Dr. AIX

Mark Waldrep, aka Dr. AIX, has been producing and engineering music for over 40 years. He learned electronics as a teenager from his HAM radio father while learning to play the guitar. Mark received the first doctorate in music composition from UCLA in 1986 for a "binaural" electronic music composition. Other advanced degrees include an MS in computer science, an MFA/MA in music, BM in music and a BA in art. As an engineer and producer, Mark has worked on projects for the Rolling Stones, 311, Tool, KISS, Blink 182, Blues Traveler, Britney Spears, the San Francisco Symphony, The Dover Quartet, Willie Nelson, Paul Williams, The Allman Brothers, Bad Company and many more. Dr. Waldrep has been an innovator when it comes to multimedia and music. He created the first enhanced CDs in the 90s, the first DVD-Videos released in the U.S., the first web-connected DVD, the first DVD-Audio title, the first music Blu-ray disc and the first 3D Music Album. Additionally, he launched the first High Definition Music Download site in 2007 called iTrax.com. A frequency speaker at audio events, author of numerous articles, Dr. Waldrep is currently writing a book on the production and reproduction of high-end music called, "High-End Audio: A Practical Guide to Production and Playback". The book should be completed in the fall of 2013.

14 thoughts on “Vinyl LPs: Love Them Or Leave…But Get The Facts: Part II

  • January 31, 2015 at 11:55 am
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    I think the “warmth” that’s so often blithely cited with regard to vinyl may partly be due to the inherently microphonic nature of the stylus/turntable itself, rather than maintained fidelity from the studio master.
    The artwork, nostalgia and “ritual” aspects of vinyl are perhaps why CDs seem unlikely to ever enjoy a similar revival …but who knows?!

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  • January 31, 2015 at 12:30 pm
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    In ALL of these vinyl vs. digital discussions “audiophiles” always seem to talk in theory vs actuality and leave out key points like vinyl IS the more musical of the two formats where cd can come very close and even surpass that musicality it takes a lot more $$$ CD player to get there.In addition a turntables performance can be improved highly by better isolation:it delivers MORE when isolation is improved than say CD players or streamers.Mana acoustics years ago built turntable stands that delivered higher and higher levels of performance the more the table was isolated.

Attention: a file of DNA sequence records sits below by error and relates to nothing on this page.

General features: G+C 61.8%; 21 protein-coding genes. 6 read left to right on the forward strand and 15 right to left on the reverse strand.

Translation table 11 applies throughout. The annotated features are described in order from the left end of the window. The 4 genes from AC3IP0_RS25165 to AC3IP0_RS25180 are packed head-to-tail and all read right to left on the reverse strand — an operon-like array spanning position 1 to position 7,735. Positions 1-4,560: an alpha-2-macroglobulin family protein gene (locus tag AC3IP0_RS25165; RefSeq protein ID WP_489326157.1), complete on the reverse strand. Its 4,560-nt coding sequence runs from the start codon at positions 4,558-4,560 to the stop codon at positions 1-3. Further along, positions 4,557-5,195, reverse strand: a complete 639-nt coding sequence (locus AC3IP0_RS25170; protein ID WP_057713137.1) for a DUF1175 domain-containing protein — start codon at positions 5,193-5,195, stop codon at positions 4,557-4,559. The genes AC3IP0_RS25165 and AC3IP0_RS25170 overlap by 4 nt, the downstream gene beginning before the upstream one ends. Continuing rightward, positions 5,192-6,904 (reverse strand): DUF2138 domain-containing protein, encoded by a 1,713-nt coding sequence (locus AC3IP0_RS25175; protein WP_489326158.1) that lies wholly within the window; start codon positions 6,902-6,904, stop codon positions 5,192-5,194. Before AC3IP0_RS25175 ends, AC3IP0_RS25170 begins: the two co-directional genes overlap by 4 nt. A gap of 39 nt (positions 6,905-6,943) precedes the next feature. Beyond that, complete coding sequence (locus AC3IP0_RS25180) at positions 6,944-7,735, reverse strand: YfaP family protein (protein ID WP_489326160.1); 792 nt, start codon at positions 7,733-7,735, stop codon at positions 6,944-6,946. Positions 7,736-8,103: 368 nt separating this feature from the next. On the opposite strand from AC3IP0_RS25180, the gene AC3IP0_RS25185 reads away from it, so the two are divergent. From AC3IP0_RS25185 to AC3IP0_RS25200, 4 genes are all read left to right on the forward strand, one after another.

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    • January 31, 2015 at 5:50 pm
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      Tom…I’m not clear on what more musical is? Listening to my recording of John Gorka or Jennifer Warnes doesn’t get any more musical to me.

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      • January 31, 2015 at 6:08 pm
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        I’ve never heard a fellow musician ascribe “musicality” to a technological format or device. It’s a buzz-word favoured by equipment reviewers.
        Musicians and their playing may be musical: the technology, all the way from studio microphone to listener’s speakers, should ideally just convey that as faithfully as possible.

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  • January 31, 2015 at 1:24 pm
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    Mark, I have read a few times in your posts the following: “pre and post ringing (which happens just below the maximum recorded frequency at very low levels), ” Can you explain further of give me a reference that explains why this is so?

    Thanks for your continued good work on defining exactly what hi-def music should be.

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  • January 31, 2015 at 2:33 pm